Plenty of attention has been given to the
consumer-focused prepaid market, but it is important to remember
that this is dwarfed by the potential for commercial prepaid
products. John Hill spoke to MasterCard’s Matt Lanford about the
advantages business can gain from prepaid.
MasterCard has been
working hard in Europe to promote the advantages and opportunities
that prepaid card can provide over other forms of payment.
While a lot of coverage of the
industry in recent months has revolved around success stories like
the social benefits scheme in Italy (see CI 432), Matt
Lanford, head of prepaid at MasterCard Europe, spoke to CI
about the possibilities for the corporate prepaid arena – a large
but untapped prepaid market.
Aside from its use as a secure
payroll card, there are other possibilities for the technology,
including a replacement for petty cash and smaller purchases.
Lanford said many businesses also prefer to provide employees with
prepaid cards rather than extending them funds through a credit
“Can you give 100% of your employee
base a credit card? Do you want to give 100% of your employee base
a credit card? The most often response to that is not really,” he
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“I may have consultants or
temporary workers that I can’t give a corporate credit card to, or
perhaps I’m a small business and I can’t get a corporate credit
“Maybe I have less than 100
employees and I can’t get a corporate credit card for everyone that
works for me, but I still have employee purchasing needs. This
means I’m either giving them cash or my credit card, or the company
debit card, and that’s where prepaid comes in – it enables that
company to give their employees a purchasing product with a lot
more control than they may have previously had.”
Lanford continued: “We see many
variations on this – for example, airlines and crew cards is a very
popular one, where airlines will give per diems to their
flight attendants when they go on trips – one is Virgin Airlines
that uses the Travelex product. What they do is that as soon as the
plane doors shut, money is loaded onto the product.
“We see these cards being used for
special events and meetings, for example if you’re an events
company and hiring a lot of temporary workers to manage your event.
Another example is that of the construction industry, where you
will be hiring day labourers or temporary workers, and you need
them to get supplies.”
While there is a lot of scope for
corporate prepaid cards, there will always be some resistance to
the adoption of a new system, especially within a large business.
Lanford explains that it doesn’t necessarily have to replace
current corporate credit portfolios.
“You’re always going to have the
corporate credit card out there, and I see prepaid as an add-on to
a corporate credit portfolio, its not a replacement for a credit
portfolio, it’s where you don’t have the ability to use that credit
card, where perhaps you don’t want to give the card to a
non-employee or temporary worker,” he said.
“We have seen this becoming
especially prevalent in the fleet industry, where in fact the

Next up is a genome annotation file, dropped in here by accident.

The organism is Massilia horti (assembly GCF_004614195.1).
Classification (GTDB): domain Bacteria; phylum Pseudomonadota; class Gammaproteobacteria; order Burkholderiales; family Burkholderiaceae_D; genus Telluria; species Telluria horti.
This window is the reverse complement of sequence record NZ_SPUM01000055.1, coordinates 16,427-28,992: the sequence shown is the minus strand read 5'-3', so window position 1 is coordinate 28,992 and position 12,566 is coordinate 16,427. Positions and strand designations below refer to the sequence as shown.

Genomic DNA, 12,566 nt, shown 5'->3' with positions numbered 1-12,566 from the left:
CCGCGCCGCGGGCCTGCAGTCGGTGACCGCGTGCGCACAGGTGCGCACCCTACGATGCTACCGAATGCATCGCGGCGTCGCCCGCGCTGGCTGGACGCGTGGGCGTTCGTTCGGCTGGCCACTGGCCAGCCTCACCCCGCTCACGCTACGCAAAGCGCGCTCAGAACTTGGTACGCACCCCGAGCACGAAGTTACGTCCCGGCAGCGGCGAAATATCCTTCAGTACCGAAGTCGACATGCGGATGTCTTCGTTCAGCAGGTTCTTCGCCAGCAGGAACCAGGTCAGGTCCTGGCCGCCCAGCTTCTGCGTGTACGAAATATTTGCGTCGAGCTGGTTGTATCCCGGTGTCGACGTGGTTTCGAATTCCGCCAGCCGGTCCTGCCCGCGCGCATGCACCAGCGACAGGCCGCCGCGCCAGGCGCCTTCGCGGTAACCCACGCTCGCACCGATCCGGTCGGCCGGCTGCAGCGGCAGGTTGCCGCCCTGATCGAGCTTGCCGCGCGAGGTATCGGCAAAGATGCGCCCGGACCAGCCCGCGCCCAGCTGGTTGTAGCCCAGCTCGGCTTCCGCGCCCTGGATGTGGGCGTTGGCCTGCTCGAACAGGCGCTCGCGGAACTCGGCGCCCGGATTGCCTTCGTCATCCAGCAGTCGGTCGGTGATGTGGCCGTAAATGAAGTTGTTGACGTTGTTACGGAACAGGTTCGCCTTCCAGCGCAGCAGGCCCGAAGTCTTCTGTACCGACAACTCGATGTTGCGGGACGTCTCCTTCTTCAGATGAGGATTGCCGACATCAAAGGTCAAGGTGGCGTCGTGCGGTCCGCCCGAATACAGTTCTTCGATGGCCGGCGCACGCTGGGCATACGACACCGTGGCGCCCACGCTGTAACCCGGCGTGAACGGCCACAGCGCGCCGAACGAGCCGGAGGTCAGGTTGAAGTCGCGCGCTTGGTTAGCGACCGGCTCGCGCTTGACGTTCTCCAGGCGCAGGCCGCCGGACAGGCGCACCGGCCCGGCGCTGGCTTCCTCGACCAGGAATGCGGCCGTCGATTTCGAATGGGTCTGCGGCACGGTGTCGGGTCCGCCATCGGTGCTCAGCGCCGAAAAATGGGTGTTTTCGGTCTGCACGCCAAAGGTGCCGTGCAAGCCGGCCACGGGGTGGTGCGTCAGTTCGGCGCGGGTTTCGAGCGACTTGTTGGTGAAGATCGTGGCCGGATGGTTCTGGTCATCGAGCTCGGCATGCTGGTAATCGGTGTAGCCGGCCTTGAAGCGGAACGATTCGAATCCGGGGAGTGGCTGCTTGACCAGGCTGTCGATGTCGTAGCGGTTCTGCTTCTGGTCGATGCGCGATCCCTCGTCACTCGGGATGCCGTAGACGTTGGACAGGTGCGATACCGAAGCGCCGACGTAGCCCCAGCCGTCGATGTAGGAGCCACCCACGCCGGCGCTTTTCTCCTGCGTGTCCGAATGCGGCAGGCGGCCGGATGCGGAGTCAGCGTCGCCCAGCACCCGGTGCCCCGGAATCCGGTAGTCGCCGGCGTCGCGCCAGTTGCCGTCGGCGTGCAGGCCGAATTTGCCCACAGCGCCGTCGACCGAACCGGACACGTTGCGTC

switch has been from credit-type product to prepaid, where you are
giving the drivers cards to buy fuel and other items.”
The problem of
One of the issues commonly
associated with prepaid is the cost to consumers for its upkeep.
Having to pay out when buying the initial card, topping up the card
and sometimes even management fees means that it tends to be used
in specific situations in an open loop environment. When it comes
to corporate prepaid though, Lanford says a lot of the costs to the
end-user can either be eliminated or minimised.
The majority of the costs in
prepaid programmes are generally absorbed by the employer, for
example through transaction fees paid to a programme manager or
processor, and these are likely to be less than administering
reimbursement programmes manually, Lanford said.
“There is no cost for the employee
to use this card because it is their employer’s card. While the
corporation may be paying some per transaction fee to whomever the
program manager or processor is for this product, that cost is most
likely less than the expense they would have incurred doing this as
a manual process,” he added.
“On the other hand, if they do
decide to pay slightly more, they will be getting much more value
and management information as well as a greatly increased level of
control. The value added usually means they are willing to pay a
little bit more to have that service, but usually on all corporate
products including payroll it’s not the cardholder who’s paying for
it, it’s the corporation.”
Lanford also spoke of how education
at the top level of a company on the use of prepaid can help
introduce card usage to a foreign population as it trickles
“I’m seeing more and more
advertising and education to employers about these corporate
prepaid cards. One of the most important aspects of corporate
prepaid is education, where you essentially have two different
levels of education. First you have to educate the employer,
telling him that this is good for their business and how they can
make it work. Then you have to educate the employees to want to opt
into it, as a lot of prepaid products, including payroll, cannot be
mandated,” he said.
“Of course once you get a program launched in a company you can
then actually educate the employees on how to use a plastic card,
so explaining to them they don’t have to take all their money out
of an ATM straight away, they can use the card itself as a payment